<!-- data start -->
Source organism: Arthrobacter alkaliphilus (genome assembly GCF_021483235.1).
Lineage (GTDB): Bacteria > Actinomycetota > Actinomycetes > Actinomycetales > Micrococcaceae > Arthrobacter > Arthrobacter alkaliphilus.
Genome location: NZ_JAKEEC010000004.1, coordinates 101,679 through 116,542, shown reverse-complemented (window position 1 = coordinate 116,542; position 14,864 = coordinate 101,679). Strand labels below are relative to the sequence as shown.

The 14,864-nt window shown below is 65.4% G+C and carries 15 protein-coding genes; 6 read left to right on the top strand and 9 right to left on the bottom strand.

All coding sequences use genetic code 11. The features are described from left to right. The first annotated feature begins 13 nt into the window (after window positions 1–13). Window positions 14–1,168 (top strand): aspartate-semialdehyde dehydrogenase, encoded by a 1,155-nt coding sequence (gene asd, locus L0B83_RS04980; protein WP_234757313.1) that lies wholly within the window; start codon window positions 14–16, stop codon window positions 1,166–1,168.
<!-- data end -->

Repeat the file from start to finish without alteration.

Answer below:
Source organism: Arthrobacter alkaliphilus (genome assembly GCF_021483235.1).
Lineage (GTDB): Bacteria > Actinomycetota > Actinomycetes > Actinomycetales > Micrococcaceae > Arthrobacter > Arthrobacter alkaliphilus.
Genome location: NZ_JAKEEC010000004.1, coordinates 101,679 through 116,542, shown reverse-complemented (window position 1 = coordinate 116,542; position 14,864 = coordinate 101,679). Strand labels below are relative to the sequence as shown.

The 14,864-nt window shown below is 65.4% G+C and carries 15 protein-coding genes; 6 read left to right on the top strand and 9 right to left on the bottom strand.

All coding sequences use genetic code 11. The features are described from left to right. The first annotated feature begins 13 nt into the window (after window positions 1–13). Window positions 14–1,168 (top strand): aspartate-semialdehyde dehydrogenase, encoded by a 1,155-nt coding sequence (gene asd, locus L0B83_RS04980; protein WP_234757313.1) that lies wholly within the window; start codon window positions 14–16, stop codon window positions 1,166–1,168.